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April 16, 2017 - Easter Sunday: Pastor’s Corner

I recently had the pleasure of seeing the movie Arrival.  Primarily set in the rugged beauty of Montana, it is a timeless first contact story reminiscent of classics such as E.T. and The Day the Earth Stood Still.  Like any successful science fiction work, beyond the adventure of the story, Arrival presents much philosophical food for thought.  Through the arc of the dramatic narrative, the film explores themes such a free will versus determinism and the correlation between language and thought.  One particularly evocative theme of Arrival consists in its reflection on the relationship between life and suffering.  At the decisive moment in the story, the main protagonist, a linguistics professor named Louis Banks (played by Amy Adams), has a critical decision to make. Aware of that, if she elects to enter into a life-giving relationship, her future will include heart rending suffering and loss, she has the option to avoid this hardship by choosing comfort and the familiar.  Since the film does not neatly answer every question about her decision, the choice to embrace life in the face of inevitable suffering is highlighted.  Arrival invites the consideration that human life is not simply about being comfortable.  Avoidance of the suffering which is part of our nature, make us less human.  The fullness of human life and joys experienced not by escaping, but by embracing, the reality of suffering and loss.  

This connection between the fullness of human life and suffering is at the heart of the mystery of our own salvation story.  Jesus came to earth, not only to take on our human nature, but to suffer and die for love of us.  Jesus knows that his mission to bring eternal life necessarily passes through the crucible of Holy Week travail.  Jesus experiences the totality of human suffering: betrayal, denial, abandonment, physical and emotional torture, and excruciating death.  But it is through this suffering that the power of Resurrection and eternal life flows. There is no Easter without Good Friday.  No eternal life without the experience of suffering and death.

We too have a decisive choice to make.  We can live life seeking the comfortable and path of least resistance.  If we are honest, many of our own choices reflect this sort of thinking.  This is reasonable, since our culture promotes comfort. But Jesus shows us a different path.  To love others, even our enemies! To give of ourselves, even when it means personal sacrifice.  To forgive those who injure us.  To face our fears in order to grow in virtue.  This is the greatness of life Christ calls us to embrace.  Easter celebrates the greatness of Resurrection life.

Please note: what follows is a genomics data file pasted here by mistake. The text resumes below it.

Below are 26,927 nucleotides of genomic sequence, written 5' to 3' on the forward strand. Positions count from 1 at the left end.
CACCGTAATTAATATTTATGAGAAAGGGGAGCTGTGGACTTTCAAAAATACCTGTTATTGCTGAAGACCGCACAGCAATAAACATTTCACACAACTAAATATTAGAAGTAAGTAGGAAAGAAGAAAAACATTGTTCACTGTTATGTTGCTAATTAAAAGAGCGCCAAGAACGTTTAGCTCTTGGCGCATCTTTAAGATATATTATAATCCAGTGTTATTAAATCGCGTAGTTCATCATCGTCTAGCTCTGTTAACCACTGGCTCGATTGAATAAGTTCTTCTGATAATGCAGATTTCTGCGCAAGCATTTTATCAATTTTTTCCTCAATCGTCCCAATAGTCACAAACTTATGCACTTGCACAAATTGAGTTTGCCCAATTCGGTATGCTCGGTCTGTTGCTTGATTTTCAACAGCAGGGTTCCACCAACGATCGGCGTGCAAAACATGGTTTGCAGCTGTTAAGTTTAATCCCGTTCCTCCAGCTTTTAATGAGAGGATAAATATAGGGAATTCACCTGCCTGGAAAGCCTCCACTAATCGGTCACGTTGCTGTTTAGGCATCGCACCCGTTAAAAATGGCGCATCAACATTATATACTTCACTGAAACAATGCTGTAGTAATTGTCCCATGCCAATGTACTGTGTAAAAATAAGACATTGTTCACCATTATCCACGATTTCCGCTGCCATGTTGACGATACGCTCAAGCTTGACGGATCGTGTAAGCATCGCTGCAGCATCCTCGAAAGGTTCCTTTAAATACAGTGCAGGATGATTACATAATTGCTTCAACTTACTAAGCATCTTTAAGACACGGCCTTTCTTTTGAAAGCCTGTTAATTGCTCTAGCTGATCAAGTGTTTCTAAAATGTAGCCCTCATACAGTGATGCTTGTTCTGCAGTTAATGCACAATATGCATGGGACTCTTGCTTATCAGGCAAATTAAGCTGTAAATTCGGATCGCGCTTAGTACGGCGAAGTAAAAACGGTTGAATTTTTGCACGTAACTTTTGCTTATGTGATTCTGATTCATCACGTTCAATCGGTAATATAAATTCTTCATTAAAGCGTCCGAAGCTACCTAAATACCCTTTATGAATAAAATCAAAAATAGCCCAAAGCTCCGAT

I invite you this Easter season to experience the new life which Christ offers you this year.  Mindful of your own sufferings and struggles, fears and anxieties, you have a choice to make.  You can live simply in avoidance, seeking what is personally comfortable and safe.  But you were not created for comfort.  You are made for greatness.  St. Dominic’s community of believers are united together to support each other in striving for this greatness.  Whether you are a regular or it’s been awhile since you’ve been to St. Dominic’s, know that you are welcome every Sunday.  In fact, I guarantee that if you continue to join us to worship after Easter, you will experience life in a more vibrant and dynamic way.  When you embrace, and live your faith, you will know the fullness of life in the Lord.  On behalf of the Dominican brothers and St. Dominic’s staff, may the life of the Risen Christ animate your minds and hearts!

  • Fr. Michael Hurley, O.P.,  Pastor

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